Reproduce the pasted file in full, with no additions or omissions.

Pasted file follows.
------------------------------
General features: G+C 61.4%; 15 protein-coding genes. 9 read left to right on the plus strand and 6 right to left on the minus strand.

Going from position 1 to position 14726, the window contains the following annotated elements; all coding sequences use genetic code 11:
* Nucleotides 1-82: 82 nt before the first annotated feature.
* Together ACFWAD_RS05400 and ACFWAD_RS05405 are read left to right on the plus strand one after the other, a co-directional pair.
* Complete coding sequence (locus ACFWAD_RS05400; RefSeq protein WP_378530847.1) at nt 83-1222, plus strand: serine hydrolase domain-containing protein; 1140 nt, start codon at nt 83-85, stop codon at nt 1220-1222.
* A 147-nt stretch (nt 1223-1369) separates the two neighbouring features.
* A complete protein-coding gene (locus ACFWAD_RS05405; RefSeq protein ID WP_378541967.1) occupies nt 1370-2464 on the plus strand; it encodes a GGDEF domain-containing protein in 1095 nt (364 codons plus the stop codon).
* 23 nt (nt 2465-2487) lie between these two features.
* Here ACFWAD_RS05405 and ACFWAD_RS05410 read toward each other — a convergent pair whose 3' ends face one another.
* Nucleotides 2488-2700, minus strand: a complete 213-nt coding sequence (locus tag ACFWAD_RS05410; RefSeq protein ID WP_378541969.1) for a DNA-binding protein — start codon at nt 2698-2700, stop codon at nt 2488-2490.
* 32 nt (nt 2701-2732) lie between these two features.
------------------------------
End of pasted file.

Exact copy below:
General features: G+C 61.4%; 15 protein-coding genes. 9 read left to right on the plus strand and 6 right to left on the minus strand.

Going from position 1 to position 14726, the window contains the following annotated elements; all coding sequences use genetic code 11:
* Nucleotides 1-82: 82 nt before the first annotated feature.
* Together ACFWAD_RS05400 and ACFWAD_RS05405 are read left to right on the plus strand one after the other, a co-directional pair.
* Complete coding sequence (locus ACFWAD_RS05400; RefSeq protein WP_378530847.1) at nt 83-1222, plus strand: serine hydrolase domain-containing protein; 1140 nt, start codon at nt 83-85, stop codon at nt 1220-1222.
* A 147-nt stretch (nt 1223-1369) separates the two neighbouring features.
* A complete protein-coding gene (locus ACFWAD_RS05405; RefSeq protein ID WP_378541967.1) occupies nt 1370-2464 on the plus strand; it encodes a GGDEF domain-containing protein in 1095 nt (364 codons plus the stop codon).
* 23 nt (nt 2465-2487) lie between these two features.
* Here ACFWAD_RS05405 and ACFWAD_RS05410 read toward each other — a convergent pair whose 3' ends face one another.
* Nucleotides 2488-2700, minus strand: a complete 213-nt coding sequence (locus tag ACFWAD_RS05410; RefSeq protein ID WP_378541969.1) for a DNA-binding protein — start codon at nt 2698-2700, stop codon at nt 2488-2490.
* 32 nt (nt 2701-2732) lie between these two features.